Joe Biden's Favorability Rating Among Democratic Voters is Tumbling Ahead of Expected 2020 Announcement: Poll

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Joe Biden speaks in front of a Stop & Shop in support of union workers on April 18 in Massachusetts. Scott Eisen/Getty Images

Joe Biden's net favorability rating dropped 7 percent among Democratic voters, according to a poll released Tuesday amid reports that the former vice president would be launching his presidential campaign this week.

The report from Monmouth University found that Biden's net favorability rating had dropped to 56 percent, falling from the 63 percent favorability he received in March. The poll, which was taken between April 11 and April 15, noted that his favorability rating has plunged since January, when he had a 71 percent favorability rating.

Despite the decline in favorability, Biden was still the Democratic candidate most desired by respondents. The poll suggested that 27 percent of Democratic and Democratic-leaning voters indicated they would nominate Biden, who is leading the pack of 19 individuals vying to take on President Donald Trump as the Democratic nominee.

Senator Bernie Sanders earned the second-highest level of support. The democratic socialist received a 44 percent favorability rating, a significant decline from the 53 percent registered in March but little overall change from the 49 percent he recorded in January. Twenty percent of survey respondents said they would select Sanders as their candidate.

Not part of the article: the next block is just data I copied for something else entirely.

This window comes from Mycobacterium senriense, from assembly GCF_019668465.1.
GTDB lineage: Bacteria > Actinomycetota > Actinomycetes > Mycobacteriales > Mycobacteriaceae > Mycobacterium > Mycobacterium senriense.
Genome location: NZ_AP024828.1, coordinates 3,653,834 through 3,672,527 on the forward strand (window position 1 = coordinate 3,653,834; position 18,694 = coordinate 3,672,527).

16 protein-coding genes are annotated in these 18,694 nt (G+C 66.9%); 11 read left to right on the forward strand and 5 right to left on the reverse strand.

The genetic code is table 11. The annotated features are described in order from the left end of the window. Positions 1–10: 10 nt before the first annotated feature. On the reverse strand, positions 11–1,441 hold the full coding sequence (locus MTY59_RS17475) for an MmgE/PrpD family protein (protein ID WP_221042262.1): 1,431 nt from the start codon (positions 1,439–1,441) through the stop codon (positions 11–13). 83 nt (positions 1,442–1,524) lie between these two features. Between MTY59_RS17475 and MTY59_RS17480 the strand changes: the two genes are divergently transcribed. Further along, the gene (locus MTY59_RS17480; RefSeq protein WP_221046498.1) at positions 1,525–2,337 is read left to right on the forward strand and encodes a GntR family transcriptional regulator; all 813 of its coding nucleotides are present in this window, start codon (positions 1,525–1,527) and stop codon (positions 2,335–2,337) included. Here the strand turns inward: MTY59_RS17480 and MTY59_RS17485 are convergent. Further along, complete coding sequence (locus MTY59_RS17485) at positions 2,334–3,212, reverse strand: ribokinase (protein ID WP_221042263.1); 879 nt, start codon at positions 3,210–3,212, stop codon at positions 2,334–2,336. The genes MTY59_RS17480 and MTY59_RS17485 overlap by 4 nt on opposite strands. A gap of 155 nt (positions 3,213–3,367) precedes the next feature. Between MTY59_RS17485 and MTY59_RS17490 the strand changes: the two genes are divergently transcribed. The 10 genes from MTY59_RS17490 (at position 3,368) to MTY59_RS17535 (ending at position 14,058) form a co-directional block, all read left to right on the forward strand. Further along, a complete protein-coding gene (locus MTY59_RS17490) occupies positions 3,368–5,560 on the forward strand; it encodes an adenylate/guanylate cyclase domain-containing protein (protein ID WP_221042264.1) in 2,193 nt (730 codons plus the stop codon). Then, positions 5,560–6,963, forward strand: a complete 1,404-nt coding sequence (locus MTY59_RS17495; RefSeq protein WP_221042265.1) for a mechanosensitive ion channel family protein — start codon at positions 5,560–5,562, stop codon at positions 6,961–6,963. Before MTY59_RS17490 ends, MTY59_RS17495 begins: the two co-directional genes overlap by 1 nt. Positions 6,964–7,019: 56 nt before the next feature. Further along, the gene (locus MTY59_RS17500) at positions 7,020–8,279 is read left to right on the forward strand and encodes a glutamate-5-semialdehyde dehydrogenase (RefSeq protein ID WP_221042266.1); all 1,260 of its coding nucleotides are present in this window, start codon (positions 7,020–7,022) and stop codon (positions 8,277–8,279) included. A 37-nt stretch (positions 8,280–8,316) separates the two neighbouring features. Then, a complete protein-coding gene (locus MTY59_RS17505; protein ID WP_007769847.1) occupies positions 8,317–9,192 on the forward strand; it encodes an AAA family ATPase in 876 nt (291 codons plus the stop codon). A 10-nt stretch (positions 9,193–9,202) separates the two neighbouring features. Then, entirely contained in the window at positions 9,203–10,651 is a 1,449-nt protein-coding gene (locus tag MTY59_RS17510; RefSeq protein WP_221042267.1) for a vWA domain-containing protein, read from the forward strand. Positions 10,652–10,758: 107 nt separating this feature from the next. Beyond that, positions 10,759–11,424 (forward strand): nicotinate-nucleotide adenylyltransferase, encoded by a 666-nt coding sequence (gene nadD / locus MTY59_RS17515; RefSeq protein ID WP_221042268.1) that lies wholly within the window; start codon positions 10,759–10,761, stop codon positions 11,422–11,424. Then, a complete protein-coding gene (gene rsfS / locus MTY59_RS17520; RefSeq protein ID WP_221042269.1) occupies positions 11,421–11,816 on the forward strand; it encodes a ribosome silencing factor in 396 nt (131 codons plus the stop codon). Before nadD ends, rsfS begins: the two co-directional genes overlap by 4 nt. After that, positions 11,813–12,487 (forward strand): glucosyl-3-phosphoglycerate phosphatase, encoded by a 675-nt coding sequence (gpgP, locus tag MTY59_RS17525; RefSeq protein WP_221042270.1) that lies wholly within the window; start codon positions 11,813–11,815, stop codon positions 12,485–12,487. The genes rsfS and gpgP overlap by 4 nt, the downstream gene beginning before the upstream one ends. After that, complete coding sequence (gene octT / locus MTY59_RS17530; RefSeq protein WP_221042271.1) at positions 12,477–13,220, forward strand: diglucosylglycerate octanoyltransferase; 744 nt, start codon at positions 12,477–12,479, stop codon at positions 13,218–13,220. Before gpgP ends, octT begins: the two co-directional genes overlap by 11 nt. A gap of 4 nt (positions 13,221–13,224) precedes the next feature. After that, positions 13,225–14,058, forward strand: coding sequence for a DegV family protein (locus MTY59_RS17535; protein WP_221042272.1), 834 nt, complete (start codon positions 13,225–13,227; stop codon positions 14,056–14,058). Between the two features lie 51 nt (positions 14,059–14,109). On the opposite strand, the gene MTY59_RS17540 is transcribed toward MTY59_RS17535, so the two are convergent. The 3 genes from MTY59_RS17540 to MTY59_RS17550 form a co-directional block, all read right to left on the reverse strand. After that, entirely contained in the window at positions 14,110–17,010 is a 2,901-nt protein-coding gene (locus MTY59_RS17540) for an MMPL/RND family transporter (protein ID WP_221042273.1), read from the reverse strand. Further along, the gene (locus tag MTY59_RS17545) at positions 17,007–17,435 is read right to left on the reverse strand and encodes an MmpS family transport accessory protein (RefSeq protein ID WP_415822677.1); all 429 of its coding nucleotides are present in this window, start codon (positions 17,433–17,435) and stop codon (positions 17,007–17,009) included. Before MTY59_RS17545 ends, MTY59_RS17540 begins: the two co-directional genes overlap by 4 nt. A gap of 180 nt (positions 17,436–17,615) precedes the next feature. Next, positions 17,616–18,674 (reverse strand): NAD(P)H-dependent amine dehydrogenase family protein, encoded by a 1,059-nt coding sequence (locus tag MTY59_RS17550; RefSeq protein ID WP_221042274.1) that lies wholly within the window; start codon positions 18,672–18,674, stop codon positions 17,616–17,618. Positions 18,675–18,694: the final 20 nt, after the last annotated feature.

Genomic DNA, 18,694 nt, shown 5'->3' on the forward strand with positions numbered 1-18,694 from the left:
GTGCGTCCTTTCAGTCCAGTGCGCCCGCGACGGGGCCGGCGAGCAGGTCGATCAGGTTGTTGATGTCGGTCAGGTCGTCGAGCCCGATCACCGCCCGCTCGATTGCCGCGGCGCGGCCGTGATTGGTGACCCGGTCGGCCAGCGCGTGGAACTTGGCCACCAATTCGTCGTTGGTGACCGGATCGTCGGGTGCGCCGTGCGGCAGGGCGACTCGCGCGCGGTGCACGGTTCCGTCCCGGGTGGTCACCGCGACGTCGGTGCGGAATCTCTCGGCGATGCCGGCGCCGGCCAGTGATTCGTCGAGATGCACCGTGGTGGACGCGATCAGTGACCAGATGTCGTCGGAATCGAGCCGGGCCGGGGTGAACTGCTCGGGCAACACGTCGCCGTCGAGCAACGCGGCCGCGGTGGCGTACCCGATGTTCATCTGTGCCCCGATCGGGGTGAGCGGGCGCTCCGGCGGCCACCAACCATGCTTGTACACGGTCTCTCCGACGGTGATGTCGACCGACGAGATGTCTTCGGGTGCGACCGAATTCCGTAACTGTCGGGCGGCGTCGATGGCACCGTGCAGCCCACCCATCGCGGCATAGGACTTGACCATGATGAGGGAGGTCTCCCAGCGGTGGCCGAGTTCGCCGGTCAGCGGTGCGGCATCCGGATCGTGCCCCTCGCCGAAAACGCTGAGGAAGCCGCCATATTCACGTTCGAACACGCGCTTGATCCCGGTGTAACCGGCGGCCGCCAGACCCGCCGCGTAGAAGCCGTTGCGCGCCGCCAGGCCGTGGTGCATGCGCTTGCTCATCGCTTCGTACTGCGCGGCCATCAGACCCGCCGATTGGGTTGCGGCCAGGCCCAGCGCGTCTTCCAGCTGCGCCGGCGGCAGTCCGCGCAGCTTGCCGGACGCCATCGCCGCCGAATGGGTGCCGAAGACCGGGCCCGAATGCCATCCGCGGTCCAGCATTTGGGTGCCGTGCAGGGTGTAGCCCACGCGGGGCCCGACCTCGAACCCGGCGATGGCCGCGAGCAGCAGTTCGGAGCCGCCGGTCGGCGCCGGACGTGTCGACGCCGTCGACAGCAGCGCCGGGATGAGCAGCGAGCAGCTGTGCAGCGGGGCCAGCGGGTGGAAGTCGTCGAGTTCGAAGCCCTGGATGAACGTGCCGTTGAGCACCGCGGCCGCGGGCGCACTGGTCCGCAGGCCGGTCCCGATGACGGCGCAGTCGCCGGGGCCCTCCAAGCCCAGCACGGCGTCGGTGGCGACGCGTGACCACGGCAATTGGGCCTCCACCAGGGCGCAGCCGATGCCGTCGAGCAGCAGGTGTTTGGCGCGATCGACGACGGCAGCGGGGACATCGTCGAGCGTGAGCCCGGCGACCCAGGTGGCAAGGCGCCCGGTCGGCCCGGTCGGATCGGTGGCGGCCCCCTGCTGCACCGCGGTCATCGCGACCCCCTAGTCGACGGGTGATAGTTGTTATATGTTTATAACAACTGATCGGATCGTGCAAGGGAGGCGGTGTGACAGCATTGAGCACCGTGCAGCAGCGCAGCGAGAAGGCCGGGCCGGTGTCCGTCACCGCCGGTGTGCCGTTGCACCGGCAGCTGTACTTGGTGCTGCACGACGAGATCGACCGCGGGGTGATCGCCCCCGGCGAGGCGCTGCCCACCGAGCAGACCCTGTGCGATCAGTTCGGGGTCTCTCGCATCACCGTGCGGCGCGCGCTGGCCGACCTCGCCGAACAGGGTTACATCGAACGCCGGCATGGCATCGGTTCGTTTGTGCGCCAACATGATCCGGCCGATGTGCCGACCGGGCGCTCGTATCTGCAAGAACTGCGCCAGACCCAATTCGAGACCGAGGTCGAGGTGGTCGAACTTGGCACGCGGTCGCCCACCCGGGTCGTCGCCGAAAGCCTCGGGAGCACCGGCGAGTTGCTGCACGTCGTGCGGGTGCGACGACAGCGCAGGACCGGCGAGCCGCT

Mayor Pete Buttigieg, of South Bend, Indiana, and Senator Kamala Harris followed Biden and Sanders, each earned 8 percent support for the party's nomination. Six percent of respondents indicated they backed Elizabeth Warren for the party nomination.

Joe Biden speaks in front of a Stop & Shop in support of union workers on April 18 in Massachusetts. Scott Eisen/Getty Images

Biden recently faced a raft of negative publicity over allegations of inappropriately touching women. Last month, former Nevada state lawmaker Lucy Flores accused Biden of unwanted touching at a campaign event in 2014.

Eight women have now come forward to say that Biden touched them in ways that made them feel uncomfortable.

In a video released about the allegations, Biden said that he has always "tried to make a human connection" with people he was meeting and that "social norms have begun to change, they've shifted, and the boundaries of protecting personal space have been reset, and I get it. I get it. I hear what they're saying."

In his first public appearance following the allegations, Biden joked about the concerns regarding his contact, prompting backlash.

On Monday, Flores criticized Biden for the way he handled the allegations. "Frankly, to me it demonstrated that the words that he said—that he was going to take this very seriously, that he was going to listen, that he was going to learn—to me, that indicated that he didn't mean that at all," she said while speaking with Fox News host Shannon Bream.